Tuesday, 26 May 2009

Kenya Trip May 2009 Part 7

26/05/09 Tuesday
Last night, it rained as usual, but I was the only adult in the house and it fell to me to put out buckets and bowls to collect the precious rainwater from the gutters. I had seen Vincent do this so was pretty confident in what I was doing, staying under the eaves to get to the furthest collection point. Wrong. The “path” under the eaves was so slippery I nearly took a tumble, so I abandoned all convention and took the safe path in the rain, much to the amusement of Benta, who was helping me.

I had the buckets placed and was pleased with myself, until Benta pointed out that the furthest bucket was already full. So I had to make another trip through the rain to replace it and empty the full bucket into the 100 litre storage barrel. This went on for about 20 minutes during which time I collected over 75 litres of water.

If rainwater is not available, water is collected from a borehole about 400 metres from the house down a very steep path, a trip I would not fancy with two full 25 litre containers.


At the time or writing, I have no great plans for today other than to arrange my passage from SW Kenya to the coast next week. When I was here last year, I saw that there was a coach service that ran directly to Malindi, which would suit me well, especially if it doesn’t go through Nairobi.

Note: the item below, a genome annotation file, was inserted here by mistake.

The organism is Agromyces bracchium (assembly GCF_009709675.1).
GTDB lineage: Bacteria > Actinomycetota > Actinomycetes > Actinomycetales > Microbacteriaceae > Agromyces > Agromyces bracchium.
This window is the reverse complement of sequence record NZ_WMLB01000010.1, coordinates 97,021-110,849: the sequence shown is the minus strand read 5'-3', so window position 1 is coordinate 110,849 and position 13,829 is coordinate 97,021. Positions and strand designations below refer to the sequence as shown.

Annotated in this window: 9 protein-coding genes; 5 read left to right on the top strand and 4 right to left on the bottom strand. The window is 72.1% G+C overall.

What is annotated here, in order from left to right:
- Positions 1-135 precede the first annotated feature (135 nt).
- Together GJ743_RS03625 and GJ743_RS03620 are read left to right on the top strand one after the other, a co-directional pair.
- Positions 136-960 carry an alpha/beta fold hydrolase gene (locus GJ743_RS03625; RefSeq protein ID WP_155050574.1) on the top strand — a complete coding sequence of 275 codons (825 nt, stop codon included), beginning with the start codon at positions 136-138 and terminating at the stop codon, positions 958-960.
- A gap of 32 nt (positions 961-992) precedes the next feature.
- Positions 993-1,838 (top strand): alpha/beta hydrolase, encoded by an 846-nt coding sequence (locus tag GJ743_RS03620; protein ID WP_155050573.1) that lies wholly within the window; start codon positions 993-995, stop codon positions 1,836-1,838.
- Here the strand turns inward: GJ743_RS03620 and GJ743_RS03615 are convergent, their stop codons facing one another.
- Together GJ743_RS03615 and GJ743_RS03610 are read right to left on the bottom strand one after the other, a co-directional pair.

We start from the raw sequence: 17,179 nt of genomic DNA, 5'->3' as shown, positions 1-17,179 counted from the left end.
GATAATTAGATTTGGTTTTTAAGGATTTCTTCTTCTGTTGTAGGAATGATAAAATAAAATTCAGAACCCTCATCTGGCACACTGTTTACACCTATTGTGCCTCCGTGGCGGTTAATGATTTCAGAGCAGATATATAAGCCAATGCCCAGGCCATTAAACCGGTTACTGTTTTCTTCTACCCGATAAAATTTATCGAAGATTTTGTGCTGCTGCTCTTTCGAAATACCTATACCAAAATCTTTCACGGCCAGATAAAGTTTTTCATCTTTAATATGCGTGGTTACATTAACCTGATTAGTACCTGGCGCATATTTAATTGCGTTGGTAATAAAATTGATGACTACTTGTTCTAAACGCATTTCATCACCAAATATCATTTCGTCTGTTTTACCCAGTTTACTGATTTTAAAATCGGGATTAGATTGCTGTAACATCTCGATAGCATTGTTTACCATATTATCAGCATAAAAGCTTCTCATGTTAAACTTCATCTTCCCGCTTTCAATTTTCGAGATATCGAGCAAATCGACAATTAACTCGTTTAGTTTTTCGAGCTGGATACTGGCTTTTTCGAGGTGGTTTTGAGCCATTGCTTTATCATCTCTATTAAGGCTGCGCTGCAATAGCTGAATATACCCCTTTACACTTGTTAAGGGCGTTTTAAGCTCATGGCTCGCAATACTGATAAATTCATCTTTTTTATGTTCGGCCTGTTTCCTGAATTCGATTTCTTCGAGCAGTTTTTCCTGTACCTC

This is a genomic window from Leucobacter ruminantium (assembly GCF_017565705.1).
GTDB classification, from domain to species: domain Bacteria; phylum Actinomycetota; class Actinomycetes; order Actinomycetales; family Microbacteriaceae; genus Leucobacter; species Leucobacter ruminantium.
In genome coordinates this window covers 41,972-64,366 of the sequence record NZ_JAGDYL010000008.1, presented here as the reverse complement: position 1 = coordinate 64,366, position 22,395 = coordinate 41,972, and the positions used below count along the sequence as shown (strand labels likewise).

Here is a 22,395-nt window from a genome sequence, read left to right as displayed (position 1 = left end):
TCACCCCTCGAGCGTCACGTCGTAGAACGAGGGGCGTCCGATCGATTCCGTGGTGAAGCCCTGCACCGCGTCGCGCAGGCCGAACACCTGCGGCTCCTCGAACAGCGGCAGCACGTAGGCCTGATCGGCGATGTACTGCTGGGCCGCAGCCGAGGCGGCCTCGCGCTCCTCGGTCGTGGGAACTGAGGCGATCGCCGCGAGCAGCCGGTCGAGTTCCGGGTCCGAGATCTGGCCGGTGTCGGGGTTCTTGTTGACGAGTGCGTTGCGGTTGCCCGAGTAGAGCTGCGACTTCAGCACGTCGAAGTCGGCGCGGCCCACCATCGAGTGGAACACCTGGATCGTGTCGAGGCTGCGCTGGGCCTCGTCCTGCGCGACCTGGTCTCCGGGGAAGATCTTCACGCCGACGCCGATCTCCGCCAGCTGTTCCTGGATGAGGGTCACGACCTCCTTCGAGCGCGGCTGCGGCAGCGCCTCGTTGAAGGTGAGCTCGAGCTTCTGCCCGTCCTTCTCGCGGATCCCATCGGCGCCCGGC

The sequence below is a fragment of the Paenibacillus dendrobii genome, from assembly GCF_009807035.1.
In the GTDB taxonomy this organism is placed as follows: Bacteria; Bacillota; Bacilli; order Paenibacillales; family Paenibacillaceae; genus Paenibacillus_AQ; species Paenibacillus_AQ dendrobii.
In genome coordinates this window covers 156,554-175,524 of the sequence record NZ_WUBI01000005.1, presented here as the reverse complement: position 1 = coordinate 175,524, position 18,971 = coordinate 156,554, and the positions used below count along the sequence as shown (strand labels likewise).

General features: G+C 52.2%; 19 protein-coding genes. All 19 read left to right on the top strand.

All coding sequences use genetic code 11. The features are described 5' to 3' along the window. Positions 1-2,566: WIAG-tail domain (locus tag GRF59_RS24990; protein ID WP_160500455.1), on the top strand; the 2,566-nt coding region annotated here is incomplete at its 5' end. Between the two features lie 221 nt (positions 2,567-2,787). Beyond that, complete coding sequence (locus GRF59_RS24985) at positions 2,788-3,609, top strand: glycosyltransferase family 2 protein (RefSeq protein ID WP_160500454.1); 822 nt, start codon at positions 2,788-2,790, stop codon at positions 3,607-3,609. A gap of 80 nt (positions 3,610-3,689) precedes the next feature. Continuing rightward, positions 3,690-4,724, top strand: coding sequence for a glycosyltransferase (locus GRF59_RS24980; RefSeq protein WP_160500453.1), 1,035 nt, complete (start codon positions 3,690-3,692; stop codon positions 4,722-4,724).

Not having found seed trays in the town or markets, I am going to improvise (I hope) by cutting a plastic water bottle in half lengthwise and punching drain holes in the bottom.

I have a packet of cauliflower seeds and Vincent and Abigael have a small vegetable plot adjacent to the house to put them in when they are mature enough to move.

It is raining this morning, not the torrential tropical rain that we have most afternoons, but a fine English autumnal drizzle, almost too fine to feel. There is no real sign of a break in the cloud and I wonder if I am going to experience a British summer day in Kisii!

Vincent and Abigael are taking Benta and Josephat to their schools and left me with their two little ones. This is the first time I have had to look after them without Benta’s help. These little girls do not speak English, although they understand a few words like “STOP”, “DON’T”, but take very little notice of me.


It rained again this afternoon and I spent most of the day working on updating the Twiga kids’ records, and the website.


Tamaku said...

Wow, I've just discovered this gem of a blog! Great stuff you are doing and with some wonderful people. I'm hooked!

glo said...

it sounds like it rains everyday in Kisii. Oh well, hope u are having a fantastic time and looking forward to your next post.

Dad Mzungu said...

@Tamaku. Thanks. I am enjoying myself here, but then I always do. People are so welcoming.
@Glo. This is the rainy season, which in Kisii means it rains a bit more than usual, but it is quite a moist corner of Kenya. Being 5,700 ft it is quite an important area tha supplies water to a large area. It also means just about anything will grow here, all year round.